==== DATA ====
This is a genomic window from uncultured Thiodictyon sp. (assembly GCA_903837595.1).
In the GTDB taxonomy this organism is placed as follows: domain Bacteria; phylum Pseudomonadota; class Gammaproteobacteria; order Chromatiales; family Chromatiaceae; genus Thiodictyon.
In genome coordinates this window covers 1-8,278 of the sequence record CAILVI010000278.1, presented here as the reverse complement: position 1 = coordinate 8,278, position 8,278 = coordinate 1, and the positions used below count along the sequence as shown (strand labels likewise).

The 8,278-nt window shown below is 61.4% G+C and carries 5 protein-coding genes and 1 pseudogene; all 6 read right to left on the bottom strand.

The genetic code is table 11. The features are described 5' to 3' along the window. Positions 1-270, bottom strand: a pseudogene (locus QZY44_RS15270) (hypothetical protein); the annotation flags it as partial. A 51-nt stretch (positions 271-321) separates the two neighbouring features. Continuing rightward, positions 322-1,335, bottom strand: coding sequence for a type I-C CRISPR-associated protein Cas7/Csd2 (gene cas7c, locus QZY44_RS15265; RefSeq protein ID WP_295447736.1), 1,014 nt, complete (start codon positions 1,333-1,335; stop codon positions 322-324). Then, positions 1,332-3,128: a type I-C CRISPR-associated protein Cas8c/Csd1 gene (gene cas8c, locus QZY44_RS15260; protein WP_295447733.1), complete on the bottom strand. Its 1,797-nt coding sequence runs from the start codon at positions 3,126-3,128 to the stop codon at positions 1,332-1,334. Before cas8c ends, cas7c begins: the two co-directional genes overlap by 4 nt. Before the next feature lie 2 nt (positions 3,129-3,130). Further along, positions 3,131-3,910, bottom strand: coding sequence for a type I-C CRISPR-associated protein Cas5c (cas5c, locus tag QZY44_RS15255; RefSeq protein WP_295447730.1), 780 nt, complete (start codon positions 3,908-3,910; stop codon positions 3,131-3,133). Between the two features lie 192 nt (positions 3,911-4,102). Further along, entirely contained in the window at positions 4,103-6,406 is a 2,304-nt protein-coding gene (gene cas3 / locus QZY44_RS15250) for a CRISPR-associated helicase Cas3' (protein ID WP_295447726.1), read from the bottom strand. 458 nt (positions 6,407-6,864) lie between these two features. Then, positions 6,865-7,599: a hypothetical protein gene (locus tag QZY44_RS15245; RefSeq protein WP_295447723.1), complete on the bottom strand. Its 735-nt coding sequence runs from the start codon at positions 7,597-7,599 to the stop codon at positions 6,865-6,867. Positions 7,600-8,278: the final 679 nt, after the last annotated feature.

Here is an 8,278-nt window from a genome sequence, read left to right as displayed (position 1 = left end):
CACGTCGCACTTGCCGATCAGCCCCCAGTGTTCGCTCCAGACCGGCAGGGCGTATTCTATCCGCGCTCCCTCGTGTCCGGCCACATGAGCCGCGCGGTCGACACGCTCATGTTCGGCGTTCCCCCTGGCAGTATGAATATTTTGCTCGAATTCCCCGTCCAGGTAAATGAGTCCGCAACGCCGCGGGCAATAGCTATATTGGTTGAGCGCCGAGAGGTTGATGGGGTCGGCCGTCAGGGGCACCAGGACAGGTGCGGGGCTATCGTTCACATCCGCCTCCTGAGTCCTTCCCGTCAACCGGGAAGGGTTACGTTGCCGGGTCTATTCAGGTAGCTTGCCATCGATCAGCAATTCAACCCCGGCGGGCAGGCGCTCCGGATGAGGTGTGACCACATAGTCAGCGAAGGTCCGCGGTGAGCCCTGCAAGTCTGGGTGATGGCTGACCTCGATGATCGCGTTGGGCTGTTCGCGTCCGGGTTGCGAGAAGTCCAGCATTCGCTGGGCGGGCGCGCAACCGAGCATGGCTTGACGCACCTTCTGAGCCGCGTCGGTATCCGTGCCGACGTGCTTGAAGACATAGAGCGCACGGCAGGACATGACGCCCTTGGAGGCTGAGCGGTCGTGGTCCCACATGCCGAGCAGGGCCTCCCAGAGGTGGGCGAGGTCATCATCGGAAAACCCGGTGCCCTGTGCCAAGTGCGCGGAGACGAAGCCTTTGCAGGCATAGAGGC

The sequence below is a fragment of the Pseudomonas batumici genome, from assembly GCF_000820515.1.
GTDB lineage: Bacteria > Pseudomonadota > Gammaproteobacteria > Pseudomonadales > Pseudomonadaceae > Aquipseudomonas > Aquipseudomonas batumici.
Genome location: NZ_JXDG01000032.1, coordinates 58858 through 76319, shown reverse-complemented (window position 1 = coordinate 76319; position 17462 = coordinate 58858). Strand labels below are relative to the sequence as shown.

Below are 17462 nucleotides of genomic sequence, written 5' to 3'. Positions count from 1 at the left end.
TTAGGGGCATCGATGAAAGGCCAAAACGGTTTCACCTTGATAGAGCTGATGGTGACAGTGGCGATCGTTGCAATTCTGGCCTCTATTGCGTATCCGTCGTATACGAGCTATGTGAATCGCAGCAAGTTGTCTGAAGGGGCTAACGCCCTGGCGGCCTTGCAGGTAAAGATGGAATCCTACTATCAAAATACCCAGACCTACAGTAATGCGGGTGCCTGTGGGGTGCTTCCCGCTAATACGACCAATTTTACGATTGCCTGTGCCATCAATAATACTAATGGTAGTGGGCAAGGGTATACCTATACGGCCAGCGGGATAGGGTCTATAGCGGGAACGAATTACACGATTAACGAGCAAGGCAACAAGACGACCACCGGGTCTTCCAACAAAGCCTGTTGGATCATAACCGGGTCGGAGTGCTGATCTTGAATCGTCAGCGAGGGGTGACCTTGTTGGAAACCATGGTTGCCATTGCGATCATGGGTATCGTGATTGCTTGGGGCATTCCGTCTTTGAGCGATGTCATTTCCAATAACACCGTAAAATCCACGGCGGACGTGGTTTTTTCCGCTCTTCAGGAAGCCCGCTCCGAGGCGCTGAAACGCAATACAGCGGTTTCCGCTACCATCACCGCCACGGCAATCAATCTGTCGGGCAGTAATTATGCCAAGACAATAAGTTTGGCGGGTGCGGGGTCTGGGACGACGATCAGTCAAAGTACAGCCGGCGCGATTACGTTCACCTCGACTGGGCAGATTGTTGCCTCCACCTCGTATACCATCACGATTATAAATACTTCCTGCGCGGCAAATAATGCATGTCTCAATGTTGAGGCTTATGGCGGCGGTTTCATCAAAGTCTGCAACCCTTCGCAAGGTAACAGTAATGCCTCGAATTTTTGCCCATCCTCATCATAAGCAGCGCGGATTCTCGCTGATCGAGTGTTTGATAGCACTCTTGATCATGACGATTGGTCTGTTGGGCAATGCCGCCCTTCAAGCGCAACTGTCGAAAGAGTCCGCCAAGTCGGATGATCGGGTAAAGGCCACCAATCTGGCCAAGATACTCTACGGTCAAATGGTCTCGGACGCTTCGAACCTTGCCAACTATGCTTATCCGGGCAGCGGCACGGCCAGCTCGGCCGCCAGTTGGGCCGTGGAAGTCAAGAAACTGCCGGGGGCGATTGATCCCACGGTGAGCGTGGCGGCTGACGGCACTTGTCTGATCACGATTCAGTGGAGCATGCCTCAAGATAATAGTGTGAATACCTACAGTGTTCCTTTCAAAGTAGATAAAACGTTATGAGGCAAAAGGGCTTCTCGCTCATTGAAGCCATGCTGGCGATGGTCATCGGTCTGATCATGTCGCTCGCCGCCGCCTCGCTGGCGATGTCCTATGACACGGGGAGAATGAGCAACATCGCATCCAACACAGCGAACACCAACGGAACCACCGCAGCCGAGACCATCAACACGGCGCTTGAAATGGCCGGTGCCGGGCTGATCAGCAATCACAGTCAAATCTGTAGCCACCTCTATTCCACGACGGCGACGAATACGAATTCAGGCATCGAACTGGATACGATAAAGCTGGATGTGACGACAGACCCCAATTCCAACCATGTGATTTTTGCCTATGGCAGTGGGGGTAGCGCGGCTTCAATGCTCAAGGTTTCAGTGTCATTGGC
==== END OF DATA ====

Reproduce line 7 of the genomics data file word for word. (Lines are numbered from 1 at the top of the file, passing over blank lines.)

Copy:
CACGTCGCACTTGCCGATCAGCCCCCAGTGTTCGCTCCAGACCGGCAGGGCGTATTCTATCCGCGCTCCCTCGTGTCCGGCCACATGAGCCGCGCGGTCGACACGCTCATGTTCGGCGTTCCCCCTGGCAGTATGAATATTTTGCTCGAATTCCCCGTCCAGGTAAATGAGTCCGCAACGCCGCGGGCAATAGCTATATTGGTTGAGCGCCGAGAGGTTGATGGGGTCGGCCGTCAGGGGCACCAGGACAGGTGCGGGGCTATCGTTCACATCCGCCTCCTGAGTCCTTCCCGTCAACCGGGAAGGGTTACGTTGCCGGGTCTATTCAGGTAGCTTGCCATCGATCAGCAATTCAACCCCGGCGGGCAGGCGCTCCGGATGAGGTGTGACCACATAGTCAGCGAAGGTCCGCGGTGAGCCCTGCAAGTCTGGGTGATGGCTGACCTCGATGATCGCGTTGGGCTGTTCGCGTCCGGGTTGCGAGAAGTCCAGCATTCGCTGGGCGGGCGCGCAACCGAGCATGGCTTGACGCACCTTCTGAGCCGCGTCGGTATCCGTGCCGACGTGCTTGAAGACATAGAGCGCACGGCAGGACATGACGCCCTTGGAGGCTGAGCGGTCGTGGTCCCACATGCCGAGCAGGGCCTCCCAGAGGTGGGCGAGGTCATCATCGGAAAACCCGGTGCCCTGTGCCAAGTGCGCGGAGACGAAGCCTTTGCAGGCATAGAGGC